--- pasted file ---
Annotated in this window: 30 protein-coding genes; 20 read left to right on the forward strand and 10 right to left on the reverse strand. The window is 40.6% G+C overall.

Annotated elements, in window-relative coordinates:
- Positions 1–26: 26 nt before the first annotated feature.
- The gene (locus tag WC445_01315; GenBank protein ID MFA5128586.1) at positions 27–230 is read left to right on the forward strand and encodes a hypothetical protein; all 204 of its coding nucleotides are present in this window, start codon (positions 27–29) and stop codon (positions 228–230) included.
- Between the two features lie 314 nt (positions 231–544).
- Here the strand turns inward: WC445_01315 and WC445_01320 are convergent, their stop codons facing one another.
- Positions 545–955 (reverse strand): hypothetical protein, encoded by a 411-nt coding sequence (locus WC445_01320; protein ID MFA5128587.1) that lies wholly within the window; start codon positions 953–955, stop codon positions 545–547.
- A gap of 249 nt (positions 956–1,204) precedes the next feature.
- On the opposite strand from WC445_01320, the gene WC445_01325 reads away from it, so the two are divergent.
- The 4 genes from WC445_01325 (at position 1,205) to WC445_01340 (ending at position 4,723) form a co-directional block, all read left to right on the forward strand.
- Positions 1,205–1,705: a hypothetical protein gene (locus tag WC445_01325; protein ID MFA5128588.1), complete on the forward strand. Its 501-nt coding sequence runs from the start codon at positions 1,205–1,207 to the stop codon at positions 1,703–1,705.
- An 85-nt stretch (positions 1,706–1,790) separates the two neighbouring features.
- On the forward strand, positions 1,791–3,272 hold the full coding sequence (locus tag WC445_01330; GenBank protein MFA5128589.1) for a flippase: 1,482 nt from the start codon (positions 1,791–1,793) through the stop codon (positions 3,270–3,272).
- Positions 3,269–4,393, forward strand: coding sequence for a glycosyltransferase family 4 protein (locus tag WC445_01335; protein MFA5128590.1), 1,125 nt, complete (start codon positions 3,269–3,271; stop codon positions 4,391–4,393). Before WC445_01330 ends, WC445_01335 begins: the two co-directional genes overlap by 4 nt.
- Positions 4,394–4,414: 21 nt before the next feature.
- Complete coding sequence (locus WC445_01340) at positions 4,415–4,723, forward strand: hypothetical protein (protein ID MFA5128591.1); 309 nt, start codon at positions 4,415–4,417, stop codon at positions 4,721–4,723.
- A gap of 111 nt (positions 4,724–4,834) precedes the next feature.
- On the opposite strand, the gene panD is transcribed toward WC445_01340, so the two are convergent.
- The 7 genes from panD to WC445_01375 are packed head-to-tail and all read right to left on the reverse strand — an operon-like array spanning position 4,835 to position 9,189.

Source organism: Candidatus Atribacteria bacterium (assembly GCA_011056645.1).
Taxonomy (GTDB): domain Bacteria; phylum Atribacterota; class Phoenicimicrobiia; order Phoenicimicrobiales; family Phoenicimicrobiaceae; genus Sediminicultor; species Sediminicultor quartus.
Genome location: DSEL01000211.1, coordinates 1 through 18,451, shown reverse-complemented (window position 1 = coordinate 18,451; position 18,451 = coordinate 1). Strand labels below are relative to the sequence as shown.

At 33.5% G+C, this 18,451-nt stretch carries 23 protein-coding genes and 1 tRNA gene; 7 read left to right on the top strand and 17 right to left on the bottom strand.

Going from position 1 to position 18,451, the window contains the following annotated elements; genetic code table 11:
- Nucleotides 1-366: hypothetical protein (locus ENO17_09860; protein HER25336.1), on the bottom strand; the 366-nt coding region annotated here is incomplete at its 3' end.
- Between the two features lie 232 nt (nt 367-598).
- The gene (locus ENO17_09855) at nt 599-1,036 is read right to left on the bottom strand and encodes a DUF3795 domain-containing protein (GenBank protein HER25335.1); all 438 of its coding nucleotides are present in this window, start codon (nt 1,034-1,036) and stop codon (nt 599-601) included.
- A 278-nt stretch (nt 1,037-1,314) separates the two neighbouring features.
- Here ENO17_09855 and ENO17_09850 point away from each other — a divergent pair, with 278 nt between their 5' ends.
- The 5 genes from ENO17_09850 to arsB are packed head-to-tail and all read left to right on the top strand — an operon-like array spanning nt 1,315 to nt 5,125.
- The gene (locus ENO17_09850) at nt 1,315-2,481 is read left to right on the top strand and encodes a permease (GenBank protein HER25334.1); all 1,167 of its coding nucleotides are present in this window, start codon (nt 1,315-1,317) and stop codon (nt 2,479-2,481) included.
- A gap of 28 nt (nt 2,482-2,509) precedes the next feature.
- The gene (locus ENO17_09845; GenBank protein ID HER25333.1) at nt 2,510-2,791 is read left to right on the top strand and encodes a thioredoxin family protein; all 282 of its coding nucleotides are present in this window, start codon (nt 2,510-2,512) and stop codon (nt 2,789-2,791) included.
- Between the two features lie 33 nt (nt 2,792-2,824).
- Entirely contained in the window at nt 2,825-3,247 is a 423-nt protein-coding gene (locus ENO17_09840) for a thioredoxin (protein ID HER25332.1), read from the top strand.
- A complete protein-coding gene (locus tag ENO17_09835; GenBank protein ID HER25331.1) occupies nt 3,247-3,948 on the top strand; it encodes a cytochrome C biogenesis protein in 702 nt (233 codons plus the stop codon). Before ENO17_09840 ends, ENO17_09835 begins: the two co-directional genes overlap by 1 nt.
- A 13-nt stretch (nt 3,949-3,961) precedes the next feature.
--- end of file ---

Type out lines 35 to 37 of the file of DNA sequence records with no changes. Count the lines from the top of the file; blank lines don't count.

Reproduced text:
- Entirely contained in the window at nt 2,825-3,247 is a 423-nt protein-coding gene (locus ENO17_09840) for a thioredoxin (protein ID HER25332.1), read from the top strand.
- A complete protein-coding gene (locus tag ENO17_09835; GenBank protein ID HER25331.1) occupies nt 3,247-3,948 on the top strand; it encodes a cytochrome C biogenesis protein in 702 nt (233 codons plus the stop codon). Before ENO17_09840 ends, ENO17_09835 begins: the two co-directional genes overlap by 1 nt.
- A 13-nt stretch (nt 3,949-3,961) precedes the next feature.